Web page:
'Two Buck Chuck' Wine Aims for Both Quality and Quantity

For many wine aficionados, the mystique and romance of winemaking is irresistible. Each step in the process -- from the soil in which the grapes grow to the barrels in which they age -- adds a layer of flavor to the final product so that no two bottles of wine are ever truly alike. Or so they say. One man, Fred Franzia, is trying to deflate these highbrow notions, and just so happens to be making a fortune in the process. Never mind the romance associated with wine. What Franzia sees in his vineyards is much more tangible: Money.

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Cheap Wine

Tellingly, Franzia's operation is headquartered far away from the winemaking establishment in Napa Valley and Sonoma County, which he dismissively calls "the Disneyland for wine." He's set up shop hundreds of miles away in the crop bowl of California known as the Central Valley.

Here, land is cheaper -- $8,000 an acre versus hundreds of thousands of dollars per acre in wine country -- and, according to Franzia, every bit as good.

Franzia's Bronco Wine Company operates 60 to 70 square miles of vineyards -- that's 40,000 acres of grapes which he says is key to making economical wines. Franzia doesn't like the word "cheap." He prefers "value" or "super-value," which is what he calls his best-known brand, the wine known as Charles Shaw, or by its fans as "Two Buck Chuck."

He dismisses the idea that the soil in Northern California's wine country is superior to that of the Central (or San Joaquin) Valley, and that when consumers pay more, they're just paying for flashy marketing, not quality.

"The only thing they have in Napa that's different from here is they have 400 public relations people telling you that story and wanting you to believe it so they can justify their monuments they built for themselves, and pay the prices and pay the premiums of their debt. There's no wine worth $50 a bottle."

You won't find him describing wine the way many aficionados do, using terms like "bouquet" or "mouthfeel," and his prices are equally down-to-earth. For better or for worse, Franzia makes wines for the masses.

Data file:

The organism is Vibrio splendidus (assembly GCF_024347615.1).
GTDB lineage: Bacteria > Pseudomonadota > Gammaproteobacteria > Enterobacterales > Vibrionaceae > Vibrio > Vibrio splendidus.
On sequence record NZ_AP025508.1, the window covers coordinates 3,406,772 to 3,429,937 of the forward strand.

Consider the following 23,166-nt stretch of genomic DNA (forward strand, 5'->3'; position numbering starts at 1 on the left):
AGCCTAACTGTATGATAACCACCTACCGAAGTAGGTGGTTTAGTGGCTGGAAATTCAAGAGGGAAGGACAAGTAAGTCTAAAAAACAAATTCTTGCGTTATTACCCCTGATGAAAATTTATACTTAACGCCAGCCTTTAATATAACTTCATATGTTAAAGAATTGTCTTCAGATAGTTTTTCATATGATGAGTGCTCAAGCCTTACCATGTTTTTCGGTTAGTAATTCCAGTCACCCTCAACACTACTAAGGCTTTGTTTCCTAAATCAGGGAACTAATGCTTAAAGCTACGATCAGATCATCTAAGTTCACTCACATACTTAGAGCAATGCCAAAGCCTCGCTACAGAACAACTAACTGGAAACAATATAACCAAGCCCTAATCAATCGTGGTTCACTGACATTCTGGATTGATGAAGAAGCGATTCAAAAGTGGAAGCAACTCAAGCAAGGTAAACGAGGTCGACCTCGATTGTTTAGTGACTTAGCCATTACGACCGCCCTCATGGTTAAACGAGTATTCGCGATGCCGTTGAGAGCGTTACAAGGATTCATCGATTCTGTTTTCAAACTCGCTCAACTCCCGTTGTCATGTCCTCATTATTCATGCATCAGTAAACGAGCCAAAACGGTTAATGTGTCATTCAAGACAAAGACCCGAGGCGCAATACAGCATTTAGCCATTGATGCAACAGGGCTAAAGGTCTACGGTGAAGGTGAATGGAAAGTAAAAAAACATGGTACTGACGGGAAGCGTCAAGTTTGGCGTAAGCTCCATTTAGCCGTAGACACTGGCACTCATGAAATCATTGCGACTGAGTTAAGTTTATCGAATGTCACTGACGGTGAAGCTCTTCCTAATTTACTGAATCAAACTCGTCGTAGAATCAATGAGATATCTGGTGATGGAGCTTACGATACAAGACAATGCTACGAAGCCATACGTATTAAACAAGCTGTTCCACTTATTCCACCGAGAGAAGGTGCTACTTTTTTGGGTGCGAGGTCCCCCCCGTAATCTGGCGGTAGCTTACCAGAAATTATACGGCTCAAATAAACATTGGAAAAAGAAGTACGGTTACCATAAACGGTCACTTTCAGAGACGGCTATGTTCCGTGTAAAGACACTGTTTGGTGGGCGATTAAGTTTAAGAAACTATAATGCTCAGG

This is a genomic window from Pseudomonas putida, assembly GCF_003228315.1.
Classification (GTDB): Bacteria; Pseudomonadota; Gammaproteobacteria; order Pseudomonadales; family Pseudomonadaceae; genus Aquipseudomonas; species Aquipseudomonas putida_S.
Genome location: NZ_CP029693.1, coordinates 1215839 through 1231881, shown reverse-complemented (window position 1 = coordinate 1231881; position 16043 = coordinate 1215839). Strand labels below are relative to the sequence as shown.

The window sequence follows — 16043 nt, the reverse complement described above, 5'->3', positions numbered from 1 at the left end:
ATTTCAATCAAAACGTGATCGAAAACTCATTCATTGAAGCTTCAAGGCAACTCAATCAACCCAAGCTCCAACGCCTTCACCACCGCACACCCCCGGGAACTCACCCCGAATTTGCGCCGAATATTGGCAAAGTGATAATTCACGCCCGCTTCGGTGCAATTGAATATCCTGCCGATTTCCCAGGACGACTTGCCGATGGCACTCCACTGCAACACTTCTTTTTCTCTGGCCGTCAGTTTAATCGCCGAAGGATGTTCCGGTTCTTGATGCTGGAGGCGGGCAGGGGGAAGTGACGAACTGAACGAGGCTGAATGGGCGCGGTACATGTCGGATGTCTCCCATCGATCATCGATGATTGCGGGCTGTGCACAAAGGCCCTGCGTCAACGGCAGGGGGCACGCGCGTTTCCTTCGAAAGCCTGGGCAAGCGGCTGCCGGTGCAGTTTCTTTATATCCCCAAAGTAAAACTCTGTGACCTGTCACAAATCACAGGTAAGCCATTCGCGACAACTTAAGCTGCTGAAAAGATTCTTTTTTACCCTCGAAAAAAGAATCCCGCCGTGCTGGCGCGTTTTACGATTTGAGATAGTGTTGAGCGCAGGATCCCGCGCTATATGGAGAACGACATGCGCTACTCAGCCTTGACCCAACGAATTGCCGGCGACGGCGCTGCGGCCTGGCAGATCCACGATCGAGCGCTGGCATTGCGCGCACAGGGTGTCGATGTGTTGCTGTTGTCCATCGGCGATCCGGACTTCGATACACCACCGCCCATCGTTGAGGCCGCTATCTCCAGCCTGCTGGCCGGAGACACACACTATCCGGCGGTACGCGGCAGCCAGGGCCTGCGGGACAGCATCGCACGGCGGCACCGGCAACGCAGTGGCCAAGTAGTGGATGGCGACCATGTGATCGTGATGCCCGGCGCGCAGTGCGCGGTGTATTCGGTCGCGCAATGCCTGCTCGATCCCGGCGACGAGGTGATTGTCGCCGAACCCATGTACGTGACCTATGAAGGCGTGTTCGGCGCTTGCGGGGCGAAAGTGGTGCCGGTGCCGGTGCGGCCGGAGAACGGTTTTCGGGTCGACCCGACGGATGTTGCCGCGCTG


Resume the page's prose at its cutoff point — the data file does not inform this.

Massive Operation Is a 'Moneymaking Factory,' Says Franzia

His vast acreage allows Franzia to grow not just a massive amount of grapes -- 400,000 tons each year -- but also a staggering variety, including Pinot Noir, Chardonnay, Merlot, Zinfandel and Shiraz among others. Almost all of Bronco's wines sell for $10 or less per bottle.

Between his Central Valley vineyards and a few parcels of land in Napa, Franzia produces 20 million cases of wine a year, under 35 different labels.

The most famous of these is Charles Shaw which sells for $2 to $3 a bottle at Trader Joe's stores across the country. When asked how he sells wine for virtually the same price as a bottle of water, Franzia is characteristically frank.

"They're overcharging for the water. Don't you get it?" he said.

Still, at $1.99 a bottle, how does Franzia make any money?

"We make money," Franzia insisted. "And Trader Joe's, who's our partner with the Charles Shaw label, does all right, also."

Franzia says he generates a profit through economies of scale: The massive size of his operation means that overhead cost per bottle is significantly lower than that of his competition.

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